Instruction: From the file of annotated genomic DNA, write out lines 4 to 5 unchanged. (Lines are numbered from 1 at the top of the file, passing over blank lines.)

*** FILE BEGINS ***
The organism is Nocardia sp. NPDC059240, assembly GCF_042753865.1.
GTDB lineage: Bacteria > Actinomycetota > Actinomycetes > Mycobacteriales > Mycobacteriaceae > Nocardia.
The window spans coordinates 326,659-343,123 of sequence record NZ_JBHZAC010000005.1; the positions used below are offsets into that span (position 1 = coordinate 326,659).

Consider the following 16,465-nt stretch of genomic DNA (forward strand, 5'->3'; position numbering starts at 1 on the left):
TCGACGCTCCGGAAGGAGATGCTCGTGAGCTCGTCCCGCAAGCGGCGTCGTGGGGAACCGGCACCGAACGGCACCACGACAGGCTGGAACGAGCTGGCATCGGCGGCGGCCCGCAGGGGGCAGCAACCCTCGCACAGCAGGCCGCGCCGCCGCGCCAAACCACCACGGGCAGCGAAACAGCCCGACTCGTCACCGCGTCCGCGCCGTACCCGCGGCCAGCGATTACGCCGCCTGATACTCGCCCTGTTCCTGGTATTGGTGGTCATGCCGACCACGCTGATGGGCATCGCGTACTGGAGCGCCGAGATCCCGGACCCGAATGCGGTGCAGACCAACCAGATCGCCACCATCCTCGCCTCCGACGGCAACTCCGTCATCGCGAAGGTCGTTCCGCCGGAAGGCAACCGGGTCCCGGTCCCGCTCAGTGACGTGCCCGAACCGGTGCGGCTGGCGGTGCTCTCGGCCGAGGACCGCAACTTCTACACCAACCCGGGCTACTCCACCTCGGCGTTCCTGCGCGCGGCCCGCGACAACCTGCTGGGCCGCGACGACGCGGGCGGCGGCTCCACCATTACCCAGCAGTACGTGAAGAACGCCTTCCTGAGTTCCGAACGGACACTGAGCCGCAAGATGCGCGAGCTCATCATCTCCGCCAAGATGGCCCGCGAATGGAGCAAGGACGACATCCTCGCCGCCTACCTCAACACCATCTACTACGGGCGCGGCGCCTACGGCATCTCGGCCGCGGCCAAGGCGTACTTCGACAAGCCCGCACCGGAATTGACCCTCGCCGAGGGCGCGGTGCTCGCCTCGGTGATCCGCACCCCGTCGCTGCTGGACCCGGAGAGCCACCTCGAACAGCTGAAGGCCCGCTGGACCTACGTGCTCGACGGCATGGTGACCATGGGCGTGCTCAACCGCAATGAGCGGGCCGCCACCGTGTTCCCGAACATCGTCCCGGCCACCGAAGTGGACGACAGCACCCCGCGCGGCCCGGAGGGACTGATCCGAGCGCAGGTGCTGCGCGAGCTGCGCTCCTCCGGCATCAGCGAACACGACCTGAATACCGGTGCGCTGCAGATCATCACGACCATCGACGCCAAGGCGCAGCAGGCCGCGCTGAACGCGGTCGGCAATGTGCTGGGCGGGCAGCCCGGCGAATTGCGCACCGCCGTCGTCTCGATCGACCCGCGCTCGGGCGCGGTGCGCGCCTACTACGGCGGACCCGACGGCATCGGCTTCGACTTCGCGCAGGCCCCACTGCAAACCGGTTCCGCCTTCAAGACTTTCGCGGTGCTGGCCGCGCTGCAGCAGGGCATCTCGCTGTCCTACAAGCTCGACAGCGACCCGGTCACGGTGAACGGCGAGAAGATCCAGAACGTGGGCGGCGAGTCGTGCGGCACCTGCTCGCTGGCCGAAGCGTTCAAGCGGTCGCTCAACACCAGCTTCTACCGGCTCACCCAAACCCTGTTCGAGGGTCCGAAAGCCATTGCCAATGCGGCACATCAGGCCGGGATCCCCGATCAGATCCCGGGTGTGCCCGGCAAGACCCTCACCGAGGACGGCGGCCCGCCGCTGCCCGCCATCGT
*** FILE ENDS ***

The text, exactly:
Consider the following 16,465-nt stretch of genomic DNA (forward strand, 5'->3'; position numbering starts at 1 on the left):
TCGACGCTCCGGAAGGAGATGCTCGTGAGCTCGTCCCGCAAGCGGCGTCGTGGGGAACCGGCACCGAACGGCACCACGACAGGCTGGAACGAGCTGGCATCGGCGGCGGCCCGCAGGGGGCAGCAACCCTCGCACAGCAGGCCGCGCCGCCGCGCCAAACCACCACGGGCAGCGAAACAGCCCGACTCGTCACCGCGTCCGCGCCGTACCCGCGGCCAGCGATTACGCCGCCTGATACTCGCCCTGTTCCTGGTATTGGTGGTCATGCCGACCACGCTGATGGGCATCGCGTACTGGAGCGCCGAGATCCCGGACCCGAATGCGGTGCAGACCAACCAGATCGCCACCATCCTCGCCTCCGACGGCAACTCCGTCATCGCGAAGGTCGTTCCGCCGGAAGGCAACCGGGTCCCGGTCCCGCTCAGTGACGTGCCCGAACCGGTGCGGCTGGCGGTGCTCTCGGCCGAGGACCGCAACTTCTACACCAACCCGGGCTACTCCACCTCGGCGTTCCTGCGCGCGGCCCGCGACAACCTGCTGGGCCGCGACGACGCGGGCGGCGGCTCCACCATTACCCAGCAGTACGTGAAGAACGCCTTCCTGAGTTCCGAACGGACACTGAGCCGCAAGATGCGCGAGCTCATCATCTCCGCCAAGATGGCCCGCGAATGGAGCAAGGACGACATCCTCGCCGCCTACCTCAACACCATCTACTACGGGCGCGGCGCCTACGGCATCTCGGCCGCGGCCAAGGCGTACTTCGACAAGCCCGCACCGGAATTGACCCTCGCCGAGGGCGCGGTGCTCGCCTCGGTGATCCGCACCCCGTCGCTGCTGGACCCGGAGAGCCACCTCGAACAGCTGAAGGCCCGCTGGACCTACGTGCTCGACGGCATGGTGACCATGGGCGTGCTCAACCGCAATGAGCGGGCCGCCACCGTGTTCCCGAACATCGTCCCGGCCACCGAAGTGGACGACAGCACCCCGCGCGGCCCGGAGGGACTGATCCGAGCGCAGGTGCTGCGCGAGCTGCGCTCCTCCGGCATCAGCGAACACGACCTGAATACCGGTGCGCTGCAGATCATCACGACCATCGACGCCAAGGCGCAGCAGGCCGCGCTGAACGCGGTCGGCAATGTGCTGGGCGGGCAGCCCGGCGAATTGCGCACCGCCGTCGTCTCGATCGACCCGCGCTCGGGCGCGGTGCGCGCCTACTACGGCGGACCCGACGGCATCGGCTTCGACTTCGCGCAGGCCCCACTGCAAACCGGTTCCGCCTTCAAGACTTTCGCGGTGCTGGCCGCGCTGCAGCAGGGCATCTCGCTGTCCTACAAGCTCGACAGCGACCCGGTCACGGTGAACGGCGAGAAGATCCAGAACGTGGGCGGCGAGTCGTGCGGCACCTGCTCGCTGGCCGAAGCGTTCAAGCGGTCGCTCAACACCAGCTTCTACCGGCTCACCCAAACCCTGTTCGAGGGTCCGAAAGCCATTGCCAATGCGGCACATCAGGCCGGGATCCCCGATCAGATCCCGGGTGTGCCCGGCAAGACCCTCACCGAGGACGGCGGCCCGCCGCTGCCCGCCATCGT